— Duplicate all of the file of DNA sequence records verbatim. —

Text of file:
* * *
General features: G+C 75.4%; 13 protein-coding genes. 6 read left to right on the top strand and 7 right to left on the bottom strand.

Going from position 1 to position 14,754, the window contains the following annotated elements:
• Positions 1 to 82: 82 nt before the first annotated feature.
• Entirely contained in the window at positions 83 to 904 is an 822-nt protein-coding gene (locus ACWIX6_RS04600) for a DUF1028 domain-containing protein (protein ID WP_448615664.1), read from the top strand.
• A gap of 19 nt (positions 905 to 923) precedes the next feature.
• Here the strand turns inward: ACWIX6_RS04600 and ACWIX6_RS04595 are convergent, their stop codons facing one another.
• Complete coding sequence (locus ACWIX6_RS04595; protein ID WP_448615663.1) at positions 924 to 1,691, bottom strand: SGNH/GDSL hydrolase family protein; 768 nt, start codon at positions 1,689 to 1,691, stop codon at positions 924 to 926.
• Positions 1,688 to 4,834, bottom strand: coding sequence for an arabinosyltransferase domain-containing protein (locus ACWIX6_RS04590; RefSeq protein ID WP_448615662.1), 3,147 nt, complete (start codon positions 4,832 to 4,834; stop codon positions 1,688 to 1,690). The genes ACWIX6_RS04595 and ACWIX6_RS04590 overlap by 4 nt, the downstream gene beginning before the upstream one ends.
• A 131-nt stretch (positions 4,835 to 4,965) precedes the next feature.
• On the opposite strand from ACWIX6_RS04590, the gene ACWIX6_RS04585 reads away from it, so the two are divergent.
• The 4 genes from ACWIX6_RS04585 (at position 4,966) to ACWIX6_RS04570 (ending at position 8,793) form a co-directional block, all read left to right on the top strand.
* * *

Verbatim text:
General features: G+C 75.4%; 13 protein-coding genes. 6 read left to right on the top strand and 7 right to left on the bottom strand.

Going from position 1 to position 14,754, the window contains the following annotated elements:
• Positions 1 to 82: 82 nt before the first annotated feature.
• Entirely contained in the window at positions 83 to 904 is an 822-nt protein-coding gene (locus ACWIX6_RS04600) for a DUF1028 domain-containing protein (protein ID WP_448615664.1), read from the top strand.
• A gap of 19 nt (positions 905 to 923) precedes the next feature.
• Here the strand turns inward: ACWIX6_RS04600 and ACWIX6_RS04595 are convergent, their stop codons facing one another.
• Complete coding sequence (locus ACWIX6_RS04595; protein ID WP_448615663.1) at positions 924 to 1,691, bottom strand: SGNH/GDSL hydrolase family protein; 768 nt, start codon at positions 1,689 to 1,691, stop codon at positions 924 to 926.
• Positions 1,688 to 4,834, bottom strand: coding sequence for an arabinosyltransferase domain-containing protein (locus ACWIX6_RS04590; RefSeq protein ID WP_448615662.1), 3,147 nt, complete (start codon positions 4,832 to 4,834; stop codon positions 1,688 to 1,690). The genes ACWIX6_RS04595 and ACWIX6_RS04590 overlap by 4 nt, the downstream gene beginning before the upstream one ends.
• A 131-nt stretch (positions 4,835 to 4,965) precedes the next feature.
• On the opposite strand from ACWIX6_RS04590, the gene ACWIX6_RS04585 reads away from it, so the two are divergent.
• The 4 genes from ACWIX6_RS04585 (at position 4,966) to ACWIX6_RS04570 (ending at position 8,793) form a co-directional block, all read left to right on the top strand.